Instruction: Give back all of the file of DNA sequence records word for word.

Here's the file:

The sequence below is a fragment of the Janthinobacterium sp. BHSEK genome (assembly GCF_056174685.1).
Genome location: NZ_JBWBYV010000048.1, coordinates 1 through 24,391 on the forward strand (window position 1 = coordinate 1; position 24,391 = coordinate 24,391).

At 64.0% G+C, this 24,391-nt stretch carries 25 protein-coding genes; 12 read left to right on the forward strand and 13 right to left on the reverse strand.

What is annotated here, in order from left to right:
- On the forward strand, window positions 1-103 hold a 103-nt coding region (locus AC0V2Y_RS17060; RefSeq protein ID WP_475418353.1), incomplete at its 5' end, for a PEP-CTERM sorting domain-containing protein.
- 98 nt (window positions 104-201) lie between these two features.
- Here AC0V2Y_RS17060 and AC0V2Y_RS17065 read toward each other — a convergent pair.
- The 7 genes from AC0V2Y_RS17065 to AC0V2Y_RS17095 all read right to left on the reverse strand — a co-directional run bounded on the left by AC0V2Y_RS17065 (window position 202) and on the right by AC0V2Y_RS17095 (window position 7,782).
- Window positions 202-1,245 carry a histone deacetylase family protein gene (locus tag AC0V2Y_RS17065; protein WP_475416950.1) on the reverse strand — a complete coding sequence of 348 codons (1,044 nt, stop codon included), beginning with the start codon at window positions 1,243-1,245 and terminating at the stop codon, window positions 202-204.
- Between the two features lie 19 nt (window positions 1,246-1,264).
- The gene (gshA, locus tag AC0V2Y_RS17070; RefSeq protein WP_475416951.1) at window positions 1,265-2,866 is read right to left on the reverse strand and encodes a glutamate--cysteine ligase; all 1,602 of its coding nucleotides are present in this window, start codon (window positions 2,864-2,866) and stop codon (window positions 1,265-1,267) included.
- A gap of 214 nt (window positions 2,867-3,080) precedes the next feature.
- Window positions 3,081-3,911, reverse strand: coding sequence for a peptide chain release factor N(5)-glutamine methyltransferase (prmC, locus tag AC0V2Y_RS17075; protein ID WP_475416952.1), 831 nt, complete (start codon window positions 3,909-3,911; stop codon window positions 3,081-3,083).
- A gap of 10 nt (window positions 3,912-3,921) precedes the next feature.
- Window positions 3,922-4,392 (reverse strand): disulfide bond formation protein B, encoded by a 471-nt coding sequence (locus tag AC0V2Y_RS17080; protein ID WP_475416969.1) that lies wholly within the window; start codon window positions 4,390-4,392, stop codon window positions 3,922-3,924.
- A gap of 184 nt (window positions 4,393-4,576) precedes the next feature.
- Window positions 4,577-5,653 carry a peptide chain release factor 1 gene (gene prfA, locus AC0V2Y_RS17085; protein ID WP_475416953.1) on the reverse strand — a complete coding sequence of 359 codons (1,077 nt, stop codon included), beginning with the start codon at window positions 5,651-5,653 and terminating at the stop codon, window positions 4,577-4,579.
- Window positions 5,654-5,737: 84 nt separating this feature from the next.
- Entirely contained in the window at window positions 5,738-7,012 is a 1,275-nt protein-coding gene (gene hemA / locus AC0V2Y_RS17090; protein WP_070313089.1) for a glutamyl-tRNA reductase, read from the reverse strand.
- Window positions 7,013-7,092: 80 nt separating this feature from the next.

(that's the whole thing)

The sequence below is a fragment of the Janthinobacterium sp. BHSEK genome (assembly GCF_056174685.1).
Genome location: NZ_JBWBYV010000048.1, coordinates 1 through 24,391 on the forward strand (window position 1 = coordinate 1; position 24,391 = coordinate 24,391).

At 64.0% G+C, this 24,391-nt stretch carries 25 protein-coding genes; 12 read left to right on the forward strand and 13 right to left on the reverse strand.

What is annotated here, in order from left to right:
- On the forward strand, window positions 1-103 hold a 103-nt coding region (locus AC0V2Y_RS17060; RefSeq protein ID WP_475418353.1), incomplete at its 5' end, for a PEP-CTERM sorting domain-containing protein.
- 98 nt (window positions 104-201) lie between these two features.
- Here AC0V2Y_RS17060 and AC0V2Y_RS17065 read toward each other — a convergent pair.
- The 7 genes from AC0V2Y_RS17065 to AC0V2Y_RS17095 all read right to left on the reverse strand — a co-directional run bounded on the left by AC0V2Y_RS17065 (window position 202) and on the right by AC0V2Y_RS17095 (window position 7,782).
- Window positions 202-1,245 carry a histone deacetylase family protein gene (locus tag AC0V2Y_RS17065; protein WP_475416950.1) on the reverse strand — a complete coding sequence of 348 codons (1,044 nt, stop codon included), beginning with the start codon at window positions 1,243-1,245 and terminating at the stop codon, window positions 202-204.
- Between the two features lie 19 nt (window positions 1,246-1,264).
- The gene (gshA, locus tag AC0V2Y_RS17070; RefSeq protein WP_475416951.1) at window positions 1,265-2,866 is read right to left on the reverse strand and encodes a glutamate--cysteine ligase; all 1,602 of its coding nucleotides are present in this window, start codon (window positions 2,864-2,866) and stop codon (window positions 1,265-1,267) included.
- A gap of 214 nt (window positions 2,867-3,080) precedes the next feature.
- Window positions 3,081-3,911, reverse strand: coding sequence for a peptide chain release factor N(5)-glutamine methyltransferase (prmC, locus tag AC0V2Y_RS17075; protein ID WP_475416952.1), 831 nt, complete (start codon window positions 3,909-3,911; stop codon window positions 3,081-3,083).
- A gap of 10 nt (window positions 3,912-3,921) precedes the next feature.
- Window positions 3,922-4,392 (reverse strand): disulfide bond formation protein B, encoded by a 471-nt coding sequence (locus tag AC0V2Y_RS17080; protein ID WP_475416969.1) that lies wholly within the window; start codon window positions 4,390-4,392, stop codon window positions 3,922-3,924.
- A gap of 184 nt (window positions 4,393-4,576) precedes the next feature.
- Window positions 4,577-5,653 carry a peptide chain release factor 1 gene (gene prfA, locus AC0V2Y_RS17085; protein ID WP_475416953.1) on the reverse strand — a complete coding sequence of 359 codons (1,077 nt, stop codon included), beginning with the start codon at window positions 5,651-5,653 and terminating at the stop codon, window positions 4,577-4,579.
- Window positions 5,654-5,737: 84 nt separating this feature from the next.
- Entirely contained in the window at window positions 5,738-7,012 is a 1,275-nt protein-coding gene (gene hemA / locus AC0V2Y_RS17090; protein WP_070313089.1) for a glutamyl-tRNA reductase, read from the reverse strand.
- Window positions 7,013-7,092: 80 nt separating this feature from the next.